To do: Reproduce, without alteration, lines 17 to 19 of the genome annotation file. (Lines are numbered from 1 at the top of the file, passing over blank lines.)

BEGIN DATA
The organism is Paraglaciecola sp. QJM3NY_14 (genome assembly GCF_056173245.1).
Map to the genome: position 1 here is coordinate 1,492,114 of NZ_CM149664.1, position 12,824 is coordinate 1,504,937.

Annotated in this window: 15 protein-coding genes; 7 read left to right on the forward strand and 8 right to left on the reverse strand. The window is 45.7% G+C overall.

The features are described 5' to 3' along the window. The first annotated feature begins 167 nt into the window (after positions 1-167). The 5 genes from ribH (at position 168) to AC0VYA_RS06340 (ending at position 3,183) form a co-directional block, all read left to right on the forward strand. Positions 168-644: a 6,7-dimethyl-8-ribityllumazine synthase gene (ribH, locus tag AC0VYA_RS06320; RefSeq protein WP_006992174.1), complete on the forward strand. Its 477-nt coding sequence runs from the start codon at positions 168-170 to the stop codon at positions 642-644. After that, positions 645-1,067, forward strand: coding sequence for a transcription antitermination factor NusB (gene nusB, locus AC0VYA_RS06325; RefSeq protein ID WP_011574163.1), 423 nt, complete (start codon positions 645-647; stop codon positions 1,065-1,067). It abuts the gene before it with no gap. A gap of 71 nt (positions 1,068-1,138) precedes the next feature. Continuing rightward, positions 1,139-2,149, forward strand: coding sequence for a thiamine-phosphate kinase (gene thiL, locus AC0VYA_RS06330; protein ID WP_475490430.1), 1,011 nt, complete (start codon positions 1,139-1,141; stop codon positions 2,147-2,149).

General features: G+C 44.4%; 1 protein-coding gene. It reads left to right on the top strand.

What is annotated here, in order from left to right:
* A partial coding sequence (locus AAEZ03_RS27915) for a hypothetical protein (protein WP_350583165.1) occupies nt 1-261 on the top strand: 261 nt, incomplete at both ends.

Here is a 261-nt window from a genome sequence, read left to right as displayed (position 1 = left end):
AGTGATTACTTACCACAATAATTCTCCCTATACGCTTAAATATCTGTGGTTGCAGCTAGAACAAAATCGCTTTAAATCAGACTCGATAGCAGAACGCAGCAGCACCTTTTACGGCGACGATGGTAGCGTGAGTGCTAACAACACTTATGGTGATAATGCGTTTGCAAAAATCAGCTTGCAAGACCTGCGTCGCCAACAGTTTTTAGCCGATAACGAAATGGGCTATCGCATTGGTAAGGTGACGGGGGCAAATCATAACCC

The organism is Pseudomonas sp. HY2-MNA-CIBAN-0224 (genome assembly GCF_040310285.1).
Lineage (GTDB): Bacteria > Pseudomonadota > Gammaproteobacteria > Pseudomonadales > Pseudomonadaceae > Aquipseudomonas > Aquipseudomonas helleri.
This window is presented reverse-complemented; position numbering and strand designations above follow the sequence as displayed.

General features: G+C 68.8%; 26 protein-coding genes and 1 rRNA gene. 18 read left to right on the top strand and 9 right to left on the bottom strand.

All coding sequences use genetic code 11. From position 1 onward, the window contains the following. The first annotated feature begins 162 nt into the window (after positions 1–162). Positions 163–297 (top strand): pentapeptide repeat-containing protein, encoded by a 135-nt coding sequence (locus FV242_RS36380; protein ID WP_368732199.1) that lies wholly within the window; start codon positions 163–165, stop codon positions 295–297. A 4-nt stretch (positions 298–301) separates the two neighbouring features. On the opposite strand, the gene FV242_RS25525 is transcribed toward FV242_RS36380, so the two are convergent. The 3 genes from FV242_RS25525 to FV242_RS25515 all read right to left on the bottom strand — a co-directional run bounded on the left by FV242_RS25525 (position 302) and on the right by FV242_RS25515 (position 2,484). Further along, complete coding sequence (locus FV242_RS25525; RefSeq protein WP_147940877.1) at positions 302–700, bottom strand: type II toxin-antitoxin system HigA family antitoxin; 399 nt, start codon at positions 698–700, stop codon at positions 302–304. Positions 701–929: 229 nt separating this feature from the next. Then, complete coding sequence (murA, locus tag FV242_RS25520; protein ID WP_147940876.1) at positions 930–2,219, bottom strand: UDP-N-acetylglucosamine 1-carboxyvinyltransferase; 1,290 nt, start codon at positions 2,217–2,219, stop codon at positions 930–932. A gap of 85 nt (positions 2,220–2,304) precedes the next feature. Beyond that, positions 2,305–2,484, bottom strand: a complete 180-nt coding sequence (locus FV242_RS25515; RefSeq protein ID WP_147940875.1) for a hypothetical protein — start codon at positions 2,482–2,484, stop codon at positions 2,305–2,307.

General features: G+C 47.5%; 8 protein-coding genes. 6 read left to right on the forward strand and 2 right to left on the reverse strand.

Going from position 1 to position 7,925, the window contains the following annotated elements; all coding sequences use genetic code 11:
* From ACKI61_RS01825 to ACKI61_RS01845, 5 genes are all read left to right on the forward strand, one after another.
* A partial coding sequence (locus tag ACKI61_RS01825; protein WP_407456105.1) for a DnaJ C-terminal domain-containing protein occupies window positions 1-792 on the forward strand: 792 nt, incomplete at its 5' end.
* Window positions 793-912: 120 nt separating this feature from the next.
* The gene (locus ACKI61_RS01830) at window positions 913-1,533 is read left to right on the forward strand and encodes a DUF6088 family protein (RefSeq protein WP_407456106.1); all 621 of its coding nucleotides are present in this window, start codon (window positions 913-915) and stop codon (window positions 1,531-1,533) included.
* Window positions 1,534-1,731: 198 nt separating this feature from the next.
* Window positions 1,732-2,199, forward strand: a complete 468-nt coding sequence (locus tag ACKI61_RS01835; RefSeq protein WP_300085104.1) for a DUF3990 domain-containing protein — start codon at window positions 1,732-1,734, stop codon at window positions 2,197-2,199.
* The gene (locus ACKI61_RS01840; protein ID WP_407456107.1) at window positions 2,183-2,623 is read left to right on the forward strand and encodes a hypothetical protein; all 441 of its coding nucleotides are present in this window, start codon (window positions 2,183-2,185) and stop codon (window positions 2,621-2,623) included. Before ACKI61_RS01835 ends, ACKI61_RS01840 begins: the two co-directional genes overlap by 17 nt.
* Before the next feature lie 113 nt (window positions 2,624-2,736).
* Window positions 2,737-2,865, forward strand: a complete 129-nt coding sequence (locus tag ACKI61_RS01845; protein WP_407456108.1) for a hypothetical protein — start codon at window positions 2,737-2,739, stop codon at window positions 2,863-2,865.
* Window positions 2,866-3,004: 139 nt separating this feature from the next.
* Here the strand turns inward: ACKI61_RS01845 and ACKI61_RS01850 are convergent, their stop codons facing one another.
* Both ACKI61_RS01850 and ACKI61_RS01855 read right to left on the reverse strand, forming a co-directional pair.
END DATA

* From ACKI61_RS01825 to ACKI61_RS01845, 5 genes are all read left to right on the forward strand, one after another.
* A partial coding sequence (locus tag ACKI61_RS01825; protein WP_407456105.1) for a DnaJ C-terminal domain-containing protein occupies window positions 1-792 on the forward strand: 792 nt, incomplete at its 5' end.
* Window positions 793-912: 120 nt separating this feature from the next.